Deuteronomy chapters 29-30 takes place on Moses’ last day. Here he concludes his parting message to his people. First he details all those who stand before him, not just standing — as in the Hebrew verb “om-dim” — but firmly as if to say Here we stand — “nitzavim” — ready to make a covenant with G-d. He mentions the chiefs, the tribesmen, the elders, the officers — in other words, the men who administer the laws, those who must live by them and those who enforce them. He goes on to name the children, the women, and the strangers in their camp who chop the wood and draw the water. And he is still not finished. “Not with you only do I make this covenant. But both with those who are here today with us, and with those who are not here.”

Not here? Who could that be? The commentators agree that this refers to future generations. Divine justice and compassion is hereby extended to world Jewry forever. All we have to do is accept it.

Moses summarizes the rewards of faithfulness and the dire results of unfaithfulness. He even predicts the reactions of other nations who will witness those dire results for the Jewish people — destruction of the land they are about to enter, and exile for their descendants.

Finally we get the people’s answer, phrased so eloquently that two of its words in Torah scrolls and in printed Hebrew Bibles are topped with 11 dots: “The hidden things belong to the Lord our G-d, and the revealed things belong to us and our children (lanu ul’vaneynu, the dotted words) forever, to put all the words of this Torah into action.”

Hearing the commitment to pass this heritage along, Moses predicts that even though future generations endure violence and exile, once they return and listen to the Divine teaching and seriously undertake to follow it, G-d will return to them and gather them in. No matter where they are scattered — even “in the far ends of the sky” says Moses. The sky, indeed? Could he be talking about another planet? Another universe? Maybe not. After 40 years traversing the desert, maybe any distant place could seem like a different world. The promise, however, is to gather that repentant generation and restore it to its land.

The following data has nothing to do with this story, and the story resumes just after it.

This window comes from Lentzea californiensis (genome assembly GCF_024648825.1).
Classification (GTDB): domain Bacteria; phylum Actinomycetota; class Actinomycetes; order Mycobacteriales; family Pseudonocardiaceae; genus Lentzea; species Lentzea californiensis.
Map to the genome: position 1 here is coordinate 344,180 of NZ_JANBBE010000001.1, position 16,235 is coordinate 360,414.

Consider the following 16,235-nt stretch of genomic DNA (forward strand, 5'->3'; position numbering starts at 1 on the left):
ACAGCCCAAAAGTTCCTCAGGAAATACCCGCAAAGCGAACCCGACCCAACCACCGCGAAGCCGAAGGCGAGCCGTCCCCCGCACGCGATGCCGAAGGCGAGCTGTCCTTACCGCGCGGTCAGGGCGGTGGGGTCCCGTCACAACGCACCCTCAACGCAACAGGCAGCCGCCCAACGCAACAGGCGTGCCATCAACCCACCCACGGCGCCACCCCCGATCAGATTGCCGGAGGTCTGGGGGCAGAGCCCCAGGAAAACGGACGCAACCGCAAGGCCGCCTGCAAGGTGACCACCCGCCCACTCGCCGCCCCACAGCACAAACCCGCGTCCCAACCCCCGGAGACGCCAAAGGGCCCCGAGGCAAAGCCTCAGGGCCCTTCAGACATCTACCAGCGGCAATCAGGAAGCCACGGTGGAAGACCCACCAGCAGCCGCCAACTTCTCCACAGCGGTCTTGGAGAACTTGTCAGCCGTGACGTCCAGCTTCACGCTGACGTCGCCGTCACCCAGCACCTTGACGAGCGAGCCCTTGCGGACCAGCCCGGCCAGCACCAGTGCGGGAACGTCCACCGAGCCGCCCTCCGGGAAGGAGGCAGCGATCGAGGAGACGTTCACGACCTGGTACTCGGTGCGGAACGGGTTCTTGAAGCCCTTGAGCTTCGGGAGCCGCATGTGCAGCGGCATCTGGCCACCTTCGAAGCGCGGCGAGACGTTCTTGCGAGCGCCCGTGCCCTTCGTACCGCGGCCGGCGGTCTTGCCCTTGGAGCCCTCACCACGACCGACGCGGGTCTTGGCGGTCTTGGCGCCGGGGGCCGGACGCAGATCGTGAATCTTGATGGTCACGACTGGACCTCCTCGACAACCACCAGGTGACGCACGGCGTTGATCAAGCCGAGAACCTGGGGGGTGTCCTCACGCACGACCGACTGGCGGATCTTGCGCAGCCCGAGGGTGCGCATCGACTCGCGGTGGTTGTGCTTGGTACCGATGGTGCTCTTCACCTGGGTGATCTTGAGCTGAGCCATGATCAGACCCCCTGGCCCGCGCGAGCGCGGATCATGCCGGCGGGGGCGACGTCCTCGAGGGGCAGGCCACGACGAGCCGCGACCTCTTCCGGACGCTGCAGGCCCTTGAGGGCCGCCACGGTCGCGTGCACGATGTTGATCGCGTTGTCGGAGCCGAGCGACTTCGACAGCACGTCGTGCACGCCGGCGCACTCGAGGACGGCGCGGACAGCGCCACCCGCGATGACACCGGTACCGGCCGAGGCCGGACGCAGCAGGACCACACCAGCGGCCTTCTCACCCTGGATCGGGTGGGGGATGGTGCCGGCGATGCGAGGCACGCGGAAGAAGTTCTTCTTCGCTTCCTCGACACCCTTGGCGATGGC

Clearly the key to this promise of future redemption is found in those two dotted words: lanu ul’vaneynu. By training our children in our faith, by educating them in Torah, we build toward that redemption.

One question we could ask is: What redemption? Is Moses talking about the Messiah? Or Theodor Herzl?

Chapter 30 verse 6 gives the Torah’s answer. After returning to the Land, “G-d will circumcise your heart and the hearts of your descendants, to love G-d with all your soul and all your being, so that you may live.”

A people, a nation, united in commitment to a code of conduct and a sacred tradition can weather storms and survive. Sometimes that unity looks unachievable. But in one amazing paragraph the Torah answers that objection:

“For this Mitzvah, this commandment I give you today, is not too mysterious for you, and not far away. It is not in heaven, that you should say: Who will go up to heaven and get it for us and let us hear it so we can do it? And it is not overseas, that you should say: Who will cross the ocean and get it for us and let us hear it so we can do it? [No,] it is very near you, in your own mouth and your own heart, to do it.”

No wonder many congregations read this section on Yom Kippur. It certainly reminds us to take responsibility for ourselves and our future. That is what the High Holidays are all about, isn’t it? Facing a new year — apples and honey and all — Nitzavim give us a memorable shot in the arm.


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